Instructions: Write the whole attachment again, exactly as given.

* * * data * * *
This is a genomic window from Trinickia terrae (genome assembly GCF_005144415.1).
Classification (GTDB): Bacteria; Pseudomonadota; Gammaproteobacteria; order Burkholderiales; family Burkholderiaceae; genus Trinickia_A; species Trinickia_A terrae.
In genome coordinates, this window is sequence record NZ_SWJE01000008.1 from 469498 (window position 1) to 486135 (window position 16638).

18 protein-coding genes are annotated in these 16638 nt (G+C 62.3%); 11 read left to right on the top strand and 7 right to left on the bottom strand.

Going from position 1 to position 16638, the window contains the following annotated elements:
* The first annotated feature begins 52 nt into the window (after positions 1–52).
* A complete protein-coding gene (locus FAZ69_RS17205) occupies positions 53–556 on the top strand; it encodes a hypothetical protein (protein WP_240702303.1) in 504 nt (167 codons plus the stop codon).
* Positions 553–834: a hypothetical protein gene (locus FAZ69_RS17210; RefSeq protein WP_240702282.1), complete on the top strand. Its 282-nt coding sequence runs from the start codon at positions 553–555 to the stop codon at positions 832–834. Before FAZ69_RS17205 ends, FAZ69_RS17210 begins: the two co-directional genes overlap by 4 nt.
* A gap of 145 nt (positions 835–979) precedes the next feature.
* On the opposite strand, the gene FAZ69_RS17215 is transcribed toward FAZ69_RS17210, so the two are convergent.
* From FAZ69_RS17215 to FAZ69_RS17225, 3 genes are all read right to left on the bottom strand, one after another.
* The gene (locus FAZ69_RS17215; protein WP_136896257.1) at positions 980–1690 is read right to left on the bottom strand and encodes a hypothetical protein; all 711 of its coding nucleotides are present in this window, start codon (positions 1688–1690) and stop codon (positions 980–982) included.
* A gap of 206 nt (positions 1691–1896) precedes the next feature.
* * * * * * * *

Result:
This is a genomic window from Trinickia terrae (genome assembly GCF_005144415.1).
Classification (GTDB): Bacteria; Pseudomonadota; Gammaproteobacteria; order Burkholderiales; family Burkholderiaceae; genus Trinickia_A; species Trinickia_A terrae.
In genome coordinates, this window is sequence record NZ_SWJE01000008.1 from 469498 (window position 1) to 486135 (window position 16638).

18 protein-coding genes are annotated in these 16638 nt (G+C 62.3%); 11 read left to right on the top strand and 7 right to left on the bottom strand.

Going from position 1 to position 16638, the window contains the following annotated elements:
* The first annotated feature begins 52 nt into the window (after positions 1–52).
* A complete protein-coding gene (locus FAZ69_RS17205) occupies positions 53–556 on the top strand; it encodes a hypothetical protein (protein WP_240702303.1) in 504 nt (167 codons plus the stop codon).
* Positions 553–834: a hypothetical protein gene (locus FAZ69_RS17210; RefSeq protein WP_240702282.1), complete on the top strand. Its 282-nt coding sequence runs from the start codon at positions 553–555 to the stop codon at positions 832–834. Before FAZ69_RS17205 ends, FAZ69_RS17210 begins: the two co-directional genes overlap by 4 nt.
* A gap of 145 nt (positions 835–979) precedes the next feature.
* On the opposite strand, the gene FAZ69_RS17215 is transcribed toward FAZ69_RS17210, so the two are convergent.
* From FAZ69_RS17215 to FAZ69_RS17225, 3 genes are all read right to left on the bottom strand, one after another.
* The gene (locus FAZ69_RS17215; protein WP_136896257.1) at positions 980–1690 is read right to left on the bottom strand and encodes a hypothetical protein; all 711 of its coding nucleotides are present in this window, start codon (positions 1688–1690) and stop codon (positions 980–982) included.
* A gap of 206 nt (positions 1691–1896) precedes the next feature.